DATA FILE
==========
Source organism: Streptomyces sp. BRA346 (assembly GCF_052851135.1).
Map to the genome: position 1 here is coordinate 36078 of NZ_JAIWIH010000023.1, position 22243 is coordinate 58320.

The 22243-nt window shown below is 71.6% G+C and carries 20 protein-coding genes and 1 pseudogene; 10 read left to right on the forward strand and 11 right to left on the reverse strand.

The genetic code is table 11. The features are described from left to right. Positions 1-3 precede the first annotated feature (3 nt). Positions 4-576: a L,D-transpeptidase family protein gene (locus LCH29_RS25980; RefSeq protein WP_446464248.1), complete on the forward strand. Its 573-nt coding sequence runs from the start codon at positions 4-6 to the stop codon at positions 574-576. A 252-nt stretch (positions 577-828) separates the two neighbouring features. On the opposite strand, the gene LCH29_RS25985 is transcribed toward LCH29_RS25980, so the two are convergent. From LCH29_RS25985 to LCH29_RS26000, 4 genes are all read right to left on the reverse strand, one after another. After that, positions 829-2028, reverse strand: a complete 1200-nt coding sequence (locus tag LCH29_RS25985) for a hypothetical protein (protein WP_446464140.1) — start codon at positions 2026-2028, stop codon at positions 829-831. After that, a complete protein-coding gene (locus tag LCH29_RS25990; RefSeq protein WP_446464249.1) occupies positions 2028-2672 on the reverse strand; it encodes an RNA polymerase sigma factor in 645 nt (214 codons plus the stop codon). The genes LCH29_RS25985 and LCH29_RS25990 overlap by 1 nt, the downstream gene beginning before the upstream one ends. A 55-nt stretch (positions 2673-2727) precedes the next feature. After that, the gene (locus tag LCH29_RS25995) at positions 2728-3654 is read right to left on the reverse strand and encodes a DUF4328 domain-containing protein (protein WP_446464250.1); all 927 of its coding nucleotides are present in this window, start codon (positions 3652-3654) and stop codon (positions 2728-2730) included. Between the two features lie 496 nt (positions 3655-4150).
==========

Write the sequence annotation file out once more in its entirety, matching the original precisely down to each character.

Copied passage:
Source organism: Streptomyces sp. BRA346 (assembly GCF_052851135.1).
Map to the genome: position 1 here is coordinate 36078 of NZ_JAIWIH010000023.1, position 22243 is coordinate 58320.

The 22243-nt window shown below is 71.6% G+C and carries 20 protein-coding genes and 1 pseudogene; 10 read left to right on the forward strand and 11 right to left on the reverse strand.

The genetic code is table 11. The features are described from left to right. Positions 1-3 precede the first annotated feature (3 nt). Positions 4-576: a L,D-transpeptidase family protein gene (locus LCH29_RS25980; RefSeq protein WP_446464248.1), complete on the forward strand. Its 573-nt coding sequence runs from the start codon at positions 4-6 to the stop codon at positions 574-576. A 252-nt stretch (positions 577-828) separates the two neighbouring features. On the opposite strand, the gene LCH29_RS25985 is transcribed toward LCH29_RS25980, so the two are convergent. From LCH29_RS25985 to LCH29_RS26000, 4 genes are all read right to left on the reverse strand, one after another. After that, positions 829-2028, reverse strand: a complete 1200-nt coding sequence (locus tag LCH29_RS25985) for a hypothetical protein (protein WP_446464140.1) — start codon at positions 2026-2028, stop codon at positions 829-831. After that, a complete protein-coding gene (locus tag LCH29_RS25990; RefSeq protein WP_446464249.1) occupies positions 2028-2672 on the reverse strand; it encodes an RNA polymerase sigma factor in 645 nt (214 codons plus the stop codon). The genes LCH29_RS25985 and LCH29_RS25990 overlap by 1 nt, the downstream gene beginning before the upstream one ends. A 55-nt stretch (positions 2673-2727) precedes the next feature. After that, the gene (locus tag LCH29_RS25995) at positions 2728-3654 is read right to left on the reverse strand and encodes a DUF4328 domain-containing protein (protein WP_446464250.1); all 927 of its coding nucleotides are present in this window, start codon (positions 3652-3654) and stop codon (positions 2728-2730) included. Between the two features lie 496 nt (positions 3655-4150).